New Drug Prevents Pregnancy, Stops Period
Laurie Francis, a San Diego mother of two preschool-aged children, suffers from such intense cramping, vomiting, and headaches as a result of her period that, for a few days each month, her mother visits and helps care for Francis’s children while she lies in her bed, stricken with pain.
“It’s terrible,” Francis, 36, says of her monthly period. “But I just accept it and deal with it.”
Women, including those who, like Francis, experience debilitating physical symptoms from their periods, now have a way to put their monthly cycles on hold indefinitely.
Lybrel®, developed by Wyeth Pharmaceuticals and approved for use by the Food and Drug Administration in May 2007, is the first low-dose, daily prescription contraceptive pill intended to stop the menstrual cycle.
Unlike traditional birth control pills, which are taken for 21 consecutive days followed by seven days of placebo pills, during which time women have their periods, Lybrel® is taken 365 days a year. The pill continuously delivers a slightly lower dose of the same hormones present in most standard birth control pills to suppress menstruation.
Lybrel® is promoted as a way to put the menstrual cycle on hold while reducing 17 period-related symptoms, including irritability and bloating. Surveys have found that up to half of all women would prefer not to have any periods, while most would prefer to have them less often, according to the drug’s maker.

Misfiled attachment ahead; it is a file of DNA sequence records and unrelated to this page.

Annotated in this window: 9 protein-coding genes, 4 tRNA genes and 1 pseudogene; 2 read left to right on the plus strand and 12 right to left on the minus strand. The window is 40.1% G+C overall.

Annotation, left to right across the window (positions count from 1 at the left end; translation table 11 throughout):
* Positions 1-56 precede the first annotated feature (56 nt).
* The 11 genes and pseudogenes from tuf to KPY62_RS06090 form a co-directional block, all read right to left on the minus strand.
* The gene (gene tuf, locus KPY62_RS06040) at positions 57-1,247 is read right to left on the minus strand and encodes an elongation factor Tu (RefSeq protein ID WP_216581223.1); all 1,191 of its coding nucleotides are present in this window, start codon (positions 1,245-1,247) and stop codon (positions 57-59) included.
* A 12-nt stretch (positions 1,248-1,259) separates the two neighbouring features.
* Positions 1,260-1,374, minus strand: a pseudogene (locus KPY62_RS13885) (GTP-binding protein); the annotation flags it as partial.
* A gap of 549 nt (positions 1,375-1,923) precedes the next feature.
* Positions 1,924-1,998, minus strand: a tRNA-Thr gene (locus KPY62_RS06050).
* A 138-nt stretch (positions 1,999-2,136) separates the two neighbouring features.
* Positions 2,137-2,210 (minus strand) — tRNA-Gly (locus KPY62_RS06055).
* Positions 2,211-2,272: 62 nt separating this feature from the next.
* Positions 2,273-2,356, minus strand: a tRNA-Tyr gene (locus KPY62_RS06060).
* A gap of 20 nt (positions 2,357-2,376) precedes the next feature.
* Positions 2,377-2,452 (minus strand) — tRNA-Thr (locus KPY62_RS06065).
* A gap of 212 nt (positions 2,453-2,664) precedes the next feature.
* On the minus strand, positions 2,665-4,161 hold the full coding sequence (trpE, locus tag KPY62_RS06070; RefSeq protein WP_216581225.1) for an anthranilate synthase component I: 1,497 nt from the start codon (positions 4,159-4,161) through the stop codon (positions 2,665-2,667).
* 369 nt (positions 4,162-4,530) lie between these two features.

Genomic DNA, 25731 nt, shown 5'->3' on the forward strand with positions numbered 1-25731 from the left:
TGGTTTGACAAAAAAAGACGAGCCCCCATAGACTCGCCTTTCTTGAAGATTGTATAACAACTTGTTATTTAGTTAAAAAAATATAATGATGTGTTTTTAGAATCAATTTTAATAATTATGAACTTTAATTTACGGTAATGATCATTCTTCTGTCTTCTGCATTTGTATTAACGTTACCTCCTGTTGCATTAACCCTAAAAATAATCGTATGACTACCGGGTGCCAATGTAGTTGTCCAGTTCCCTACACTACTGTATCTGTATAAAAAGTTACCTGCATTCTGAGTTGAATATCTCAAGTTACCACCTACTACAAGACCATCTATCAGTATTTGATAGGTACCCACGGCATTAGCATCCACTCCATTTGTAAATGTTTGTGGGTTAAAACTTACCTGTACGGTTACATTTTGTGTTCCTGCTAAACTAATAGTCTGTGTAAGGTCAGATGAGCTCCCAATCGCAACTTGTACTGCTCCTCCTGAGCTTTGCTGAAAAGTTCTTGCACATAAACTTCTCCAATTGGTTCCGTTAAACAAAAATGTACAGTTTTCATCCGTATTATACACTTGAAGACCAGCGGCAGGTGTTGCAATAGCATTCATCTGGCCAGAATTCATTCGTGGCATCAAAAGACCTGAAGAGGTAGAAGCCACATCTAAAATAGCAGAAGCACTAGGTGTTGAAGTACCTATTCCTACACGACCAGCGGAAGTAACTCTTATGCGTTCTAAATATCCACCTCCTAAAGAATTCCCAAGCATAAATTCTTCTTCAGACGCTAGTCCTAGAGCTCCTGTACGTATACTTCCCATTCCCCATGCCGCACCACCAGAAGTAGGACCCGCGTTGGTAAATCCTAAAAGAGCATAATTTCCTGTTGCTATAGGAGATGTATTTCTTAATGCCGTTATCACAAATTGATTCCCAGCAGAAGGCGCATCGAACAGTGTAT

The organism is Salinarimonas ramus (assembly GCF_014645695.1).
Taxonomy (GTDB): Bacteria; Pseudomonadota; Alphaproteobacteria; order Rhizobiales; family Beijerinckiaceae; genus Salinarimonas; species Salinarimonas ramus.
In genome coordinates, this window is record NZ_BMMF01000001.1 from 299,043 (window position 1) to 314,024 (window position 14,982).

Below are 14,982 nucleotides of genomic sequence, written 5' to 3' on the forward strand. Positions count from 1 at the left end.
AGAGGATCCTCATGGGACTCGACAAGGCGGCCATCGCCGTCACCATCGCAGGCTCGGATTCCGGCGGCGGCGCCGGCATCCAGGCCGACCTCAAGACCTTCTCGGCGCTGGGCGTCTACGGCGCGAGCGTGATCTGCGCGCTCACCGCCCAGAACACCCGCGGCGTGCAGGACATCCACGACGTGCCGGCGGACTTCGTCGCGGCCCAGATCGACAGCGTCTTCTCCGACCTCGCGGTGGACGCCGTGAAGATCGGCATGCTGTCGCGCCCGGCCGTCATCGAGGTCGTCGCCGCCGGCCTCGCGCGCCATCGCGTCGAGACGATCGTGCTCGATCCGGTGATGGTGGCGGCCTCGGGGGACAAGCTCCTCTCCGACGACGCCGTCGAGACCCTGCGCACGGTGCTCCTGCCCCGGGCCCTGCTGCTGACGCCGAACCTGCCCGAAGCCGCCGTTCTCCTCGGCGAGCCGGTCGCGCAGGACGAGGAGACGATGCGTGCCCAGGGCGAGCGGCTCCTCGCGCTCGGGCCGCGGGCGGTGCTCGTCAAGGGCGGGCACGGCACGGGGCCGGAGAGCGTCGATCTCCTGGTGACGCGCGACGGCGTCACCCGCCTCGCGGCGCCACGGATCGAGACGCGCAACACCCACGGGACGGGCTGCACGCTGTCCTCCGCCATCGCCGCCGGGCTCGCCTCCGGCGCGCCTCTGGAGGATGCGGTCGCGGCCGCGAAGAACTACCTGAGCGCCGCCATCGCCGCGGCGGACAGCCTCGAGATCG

Most women who take Lybrel® stop having their periods within six months and return to having normal cycles and getting pregnant if they choose within 90 days of ceasing usage of the pill, according to Wyeth Pharmaceuticals.
However, there are concerns about the physical and psychological effects of taking Lybrel®.
Women, particularly those who have never had children, might not realize they are pregnant while missing their regular periods and fail to receive proper prenatal care, critics say. And psychologists argue that producing a pill to stop a woman’s menstrual cycle sends the message, particularly to young women, that their periods are a shameful condition to be avoided.
Francis, a freelance writer who works from home, said she would not take a daily birth control drug to stop her monthly period, in part because of concerns about what it would mean to her long-term physical well-being.
“As much of a pain as my period can be, I don’t want it to stop entirely,” Francis said. “It’s a natural thing, part of being a woman. I think somehow I’d miss it if it was gone.”
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